The harvest


[A snippet from a writing project in gestation, which will probably make very little sense if you haven’t read the preceding snippets on the the Zia page.]

Much has happened over the course of the last week or so. Circumstances have changed rather significantly. Severe weather and lack of sleep made the journey from Mexico to the United States seem as much psychological as it was geographical. A dreamy haze clouded my thoughts and perceptions as I rode in cars, taxis, buses and airplanes, at turns sitting next to smokers, snorers, pants-poopers and pill-poppers. There were lifetimes floating through space punctuated by sudden quantum jumps through wormholes. After thirteen hours of agonizing discomfort getting to Mexico City, I found myself in a fancy hotel lying in a bathtub full of hot water, splashing around and laughing. Molly and I didn’t even take a nap, despite being up for three days straight. We zipped around on the wireless internet, ate big, delicious meals, and snuggled up to bad movies on cable. It was heavenly. Next thing I know my heart’s breaking as Molly tearfully waved goodbye, me rolling away in a wheelchair toward the airport security checkpoint. I had never seen Molly cry quite like that, as if I were heading up the big celestial escalator on my way to see St. Peter. Then, what do you know – I’m in New Jersey. And let me tell you, Newark never looked so beautiful.

My parents were there to meet me at the airport, despite my prior assurances that a four-hour trip to Albany by bus would be no big deal. I regaled them with tales of Mexico while my father drove and smoked, my mother hardly concealing her joy that the prodigal son would be returning home at long last. The following morning I saw the doctor and he didn’t waste time getting to the bad news: “The ACL is out.” Which means the middle third of my patellar tendon must be “harvested,” along with bone fragments on either end of it. This slice of me will be used as the graft that will take the place of the torn ligament. A guided drill will then bore holes in both the tibia and femur so that the graft can be threaded through and screwed into place. No hay problema!

I don’t much like the idea of being “harvested,” even if it is for my own benefit, but it’s either my patellar tendon or my hamstring tendon, unless I want them to harvest tissue from a cadaver. I like the idea of having some random dead person’s body part in me even less than I like the idea of being harvested. Besides, I’ve been through the whole thing before with the right knee, although that was before Google, so I didn’t know so much about the harvesting and drilling. I just knew I wanted to play sports again, and despite the pain and hardship, I was able to get another seventeen active years in before crippling myself again.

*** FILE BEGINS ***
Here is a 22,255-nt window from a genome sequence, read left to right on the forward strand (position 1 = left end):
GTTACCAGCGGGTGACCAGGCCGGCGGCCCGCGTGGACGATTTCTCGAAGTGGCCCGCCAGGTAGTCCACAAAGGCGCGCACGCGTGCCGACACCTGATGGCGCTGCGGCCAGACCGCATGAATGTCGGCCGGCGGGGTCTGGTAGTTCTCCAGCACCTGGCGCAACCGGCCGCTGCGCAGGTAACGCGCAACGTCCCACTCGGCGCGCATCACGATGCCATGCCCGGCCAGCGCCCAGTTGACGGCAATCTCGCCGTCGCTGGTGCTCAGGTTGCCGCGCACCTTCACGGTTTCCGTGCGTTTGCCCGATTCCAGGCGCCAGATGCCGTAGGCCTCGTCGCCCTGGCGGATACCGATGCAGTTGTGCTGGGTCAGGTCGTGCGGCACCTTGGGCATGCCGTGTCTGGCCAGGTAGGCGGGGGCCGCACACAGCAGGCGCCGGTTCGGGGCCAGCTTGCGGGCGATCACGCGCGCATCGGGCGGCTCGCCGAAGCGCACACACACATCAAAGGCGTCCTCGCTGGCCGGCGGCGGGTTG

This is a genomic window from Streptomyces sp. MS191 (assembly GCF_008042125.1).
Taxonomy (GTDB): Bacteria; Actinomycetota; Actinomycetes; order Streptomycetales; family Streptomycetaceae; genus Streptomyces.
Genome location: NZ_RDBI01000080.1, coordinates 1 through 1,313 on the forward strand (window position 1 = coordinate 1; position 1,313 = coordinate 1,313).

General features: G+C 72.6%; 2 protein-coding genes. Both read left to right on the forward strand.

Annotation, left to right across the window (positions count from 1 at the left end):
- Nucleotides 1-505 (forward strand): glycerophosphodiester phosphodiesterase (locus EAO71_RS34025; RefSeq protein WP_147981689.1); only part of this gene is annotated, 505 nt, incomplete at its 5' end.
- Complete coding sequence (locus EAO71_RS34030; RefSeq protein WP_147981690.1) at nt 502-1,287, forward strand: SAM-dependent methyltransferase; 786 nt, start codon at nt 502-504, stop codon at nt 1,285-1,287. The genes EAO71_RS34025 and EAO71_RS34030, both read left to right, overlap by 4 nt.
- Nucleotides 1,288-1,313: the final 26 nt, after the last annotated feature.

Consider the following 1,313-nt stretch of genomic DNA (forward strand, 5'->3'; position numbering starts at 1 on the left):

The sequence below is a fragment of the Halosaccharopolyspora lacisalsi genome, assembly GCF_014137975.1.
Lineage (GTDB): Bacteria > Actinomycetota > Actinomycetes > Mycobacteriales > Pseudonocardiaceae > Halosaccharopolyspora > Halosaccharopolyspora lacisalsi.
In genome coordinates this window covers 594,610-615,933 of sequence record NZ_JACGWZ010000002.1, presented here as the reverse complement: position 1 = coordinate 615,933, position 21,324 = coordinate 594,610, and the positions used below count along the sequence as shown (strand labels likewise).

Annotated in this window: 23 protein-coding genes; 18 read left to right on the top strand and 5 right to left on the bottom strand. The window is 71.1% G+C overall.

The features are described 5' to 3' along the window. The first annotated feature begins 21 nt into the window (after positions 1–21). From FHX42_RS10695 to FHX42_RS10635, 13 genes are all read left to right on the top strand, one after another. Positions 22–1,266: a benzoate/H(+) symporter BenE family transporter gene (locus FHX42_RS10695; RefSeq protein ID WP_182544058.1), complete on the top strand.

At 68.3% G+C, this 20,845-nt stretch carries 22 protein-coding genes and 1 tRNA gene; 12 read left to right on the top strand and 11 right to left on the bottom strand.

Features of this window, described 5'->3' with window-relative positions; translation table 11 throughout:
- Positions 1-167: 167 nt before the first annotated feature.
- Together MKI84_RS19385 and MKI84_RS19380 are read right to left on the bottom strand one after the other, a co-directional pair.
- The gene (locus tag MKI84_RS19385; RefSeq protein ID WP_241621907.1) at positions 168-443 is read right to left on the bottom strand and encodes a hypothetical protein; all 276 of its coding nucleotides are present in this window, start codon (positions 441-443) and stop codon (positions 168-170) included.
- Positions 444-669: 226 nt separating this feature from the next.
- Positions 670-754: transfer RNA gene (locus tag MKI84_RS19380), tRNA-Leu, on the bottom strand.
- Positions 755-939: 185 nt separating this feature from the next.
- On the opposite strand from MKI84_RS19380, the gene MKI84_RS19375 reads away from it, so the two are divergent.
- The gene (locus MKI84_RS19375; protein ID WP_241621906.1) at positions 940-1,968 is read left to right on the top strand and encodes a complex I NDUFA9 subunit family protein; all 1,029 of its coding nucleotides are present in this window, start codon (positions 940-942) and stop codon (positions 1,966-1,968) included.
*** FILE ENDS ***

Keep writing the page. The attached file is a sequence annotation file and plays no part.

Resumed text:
There was some additional bad news that I hadn’t anticipated. The doc said he couldn’t do the surgery until I regained a healthy range of motion in my knee, which I would need in order to emerge from the trauma of the procedure with a decent chance of normal recovery. All those weeks clamped down in the immobilizer did a number on me, apparently. The doc seemed almost as concerned with the atrophy that had set in than he was about the torn-up tissue. He told me to lose the crutches as soon as possible and commence with the most rigorous “pre-hab” regimen that I could stand. The surgery could not even be scheduled until I met his minimum strength and mobility requirements. How long that would take would depend on me, and my willingness to work hard. This pre-hab scenario puts a major crimp in my plan to get back to Mexico before the turn of the New Year. As it stands now there’s no telling when I will be able to return—to Molly, to the mystery of Whipple and his Scroll, to the new spiritual orbit that I was on the verge of establishing. If only I had been a split second faster to the ball—or a split second slower—I would still be building momentum, strength, steam. Instead I’m back to square one. Further back even. Back to the bosom of family, the tomb of the withered womb.

Things are happening so fast and furious that my head feels like it’s literally spinning. At times during my meditation this morning I felt as if I was going to fall off the bed. And my focus has been terrible, my thoughts bouncing around my skull like popcorn kernels. After only a few days exposure to TV, the internet, and various magazines, I can palpably sense the clutter re-accumulating in my mind. The addictive grasping and clutching for stimulation and distraction has already reasserted itself full force, as if all it needed was the tiniest bit of attention to fully reactivate and crowd out all but the faintest trace of the still small voice within. It’s important I take measures right away to catch my breath, to reestablish some equanimity and clarity. I may already be losing touch, forgetting, falling back into the old ruts, but I still have hold of the thread. If I’m not careful, I’ll slip back into the trance, and then there’d be no telling when I might snap out of it again.

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